Wednesday, April 04, 2007

Public transportation etiquette?

Using public transportation lately, rather than an own car, has made me discover dimensions that I didn't know.
Yes, it's true: Comfort is sacrificed, Commuting times tend to be longer (except in the case of a subway) and traveling long distances becomes tricky. On the other hand, it is a cheap way to go from one place to another, and if the transportation systems in place are adequate, it doesn't get very difficult to get from point A to B.
There's a phenomenon that occurs in public transportation systems, more commonly in buses: people who travel alone, don't like to share the seat with strangers. Although people don't show their inconformity of having a perfect stranger sitting beside them, they aren't comfortable. Still, when the bus is full and there are few seats available, there's no choice.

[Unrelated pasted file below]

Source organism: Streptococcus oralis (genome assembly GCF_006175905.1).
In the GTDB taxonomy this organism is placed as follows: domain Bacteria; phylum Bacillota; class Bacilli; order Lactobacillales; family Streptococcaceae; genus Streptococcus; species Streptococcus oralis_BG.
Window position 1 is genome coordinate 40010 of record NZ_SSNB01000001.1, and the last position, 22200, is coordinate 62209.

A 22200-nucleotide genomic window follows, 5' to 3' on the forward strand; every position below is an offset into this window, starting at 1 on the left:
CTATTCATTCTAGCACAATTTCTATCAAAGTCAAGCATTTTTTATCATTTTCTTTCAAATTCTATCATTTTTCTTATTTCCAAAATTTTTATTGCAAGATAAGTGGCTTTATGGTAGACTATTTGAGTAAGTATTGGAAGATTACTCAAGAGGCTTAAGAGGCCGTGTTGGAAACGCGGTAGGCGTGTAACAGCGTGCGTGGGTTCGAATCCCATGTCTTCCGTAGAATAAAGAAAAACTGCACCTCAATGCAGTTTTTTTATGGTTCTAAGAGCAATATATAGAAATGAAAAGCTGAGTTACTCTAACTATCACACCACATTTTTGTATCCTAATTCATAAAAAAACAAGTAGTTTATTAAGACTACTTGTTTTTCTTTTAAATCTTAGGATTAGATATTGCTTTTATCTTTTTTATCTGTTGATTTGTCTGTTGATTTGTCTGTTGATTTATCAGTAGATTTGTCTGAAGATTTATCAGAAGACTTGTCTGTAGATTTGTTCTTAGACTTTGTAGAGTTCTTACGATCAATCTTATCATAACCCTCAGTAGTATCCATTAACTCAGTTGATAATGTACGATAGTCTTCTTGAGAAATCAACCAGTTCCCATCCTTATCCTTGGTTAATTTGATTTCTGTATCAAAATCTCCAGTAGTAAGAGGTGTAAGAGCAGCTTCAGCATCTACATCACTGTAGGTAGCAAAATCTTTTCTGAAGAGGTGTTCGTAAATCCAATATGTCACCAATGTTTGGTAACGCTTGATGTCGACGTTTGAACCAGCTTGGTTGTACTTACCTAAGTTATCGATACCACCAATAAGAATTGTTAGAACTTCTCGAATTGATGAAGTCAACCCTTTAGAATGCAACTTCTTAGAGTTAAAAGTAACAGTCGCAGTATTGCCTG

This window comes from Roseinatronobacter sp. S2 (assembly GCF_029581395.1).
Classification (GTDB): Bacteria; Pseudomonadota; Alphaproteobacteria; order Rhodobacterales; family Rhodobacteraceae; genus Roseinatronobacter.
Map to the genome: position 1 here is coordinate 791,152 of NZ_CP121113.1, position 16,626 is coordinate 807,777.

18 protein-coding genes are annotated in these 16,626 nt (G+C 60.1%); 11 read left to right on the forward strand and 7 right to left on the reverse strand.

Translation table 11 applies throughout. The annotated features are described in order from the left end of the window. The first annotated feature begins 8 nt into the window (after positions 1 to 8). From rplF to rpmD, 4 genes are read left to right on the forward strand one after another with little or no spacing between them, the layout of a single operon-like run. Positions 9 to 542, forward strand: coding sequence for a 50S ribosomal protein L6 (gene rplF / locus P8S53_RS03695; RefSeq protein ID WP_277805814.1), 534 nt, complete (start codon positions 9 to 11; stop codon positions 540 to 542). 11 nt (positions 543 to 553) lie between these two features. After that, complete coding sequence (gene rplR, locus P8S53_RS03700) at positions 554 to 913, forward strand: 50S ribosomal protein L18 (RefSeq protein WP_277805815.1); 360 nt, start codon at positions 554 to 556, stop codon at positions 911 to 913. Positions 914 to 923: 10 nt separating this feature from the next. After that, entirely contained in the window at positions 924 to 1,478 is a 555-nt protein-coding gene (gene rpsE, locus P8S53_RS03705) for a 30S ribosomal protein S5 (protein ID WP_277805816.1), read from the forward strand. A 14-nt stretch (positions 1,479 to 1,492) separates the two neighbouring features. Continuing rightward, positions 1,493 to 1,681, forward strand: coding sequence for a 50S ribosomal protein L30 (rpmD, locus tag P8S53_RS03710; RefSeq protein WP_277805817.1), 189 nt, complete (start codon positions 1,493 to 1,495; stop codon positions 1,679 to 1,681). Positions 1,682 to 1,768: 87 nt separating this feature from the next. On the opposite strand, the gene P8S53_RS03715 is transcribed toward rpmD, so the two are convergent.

I guess that there should exist some kind of public transportation etiquette that I'm not aware of. Think of the following situation: The bus is half full, there are no empty seats but almost all of them can be shared. So you sit on one of the seats, which you share with a stranger. A couple of stops after that, some passengers reach their destination and drop off the bus, leaving some empty seats. The traveler sitting next to you wasn't one of the passengers that left the bus, so you're still sharing the seat. What is more polite to do: to remain seated in the same spot, or to move to an empty seat?
As I see it, if you remain seated in the same seat, it will be mostly uncomfortable to the other person (and to you as well), especially when the other traveler is aware of the availability of empty seats. But, if you leave the seat to sit in another spot, it can be understood as if you dislike the person seating next to you, which is not polite to do. A big dilemma... any ideas on that?
Regardless of the existence or not of a public transportation etiquette, I'd encourage everyone to use public transportation, which helps to reduce the greenhouse gas emissions and the amount of traffic in the streets.


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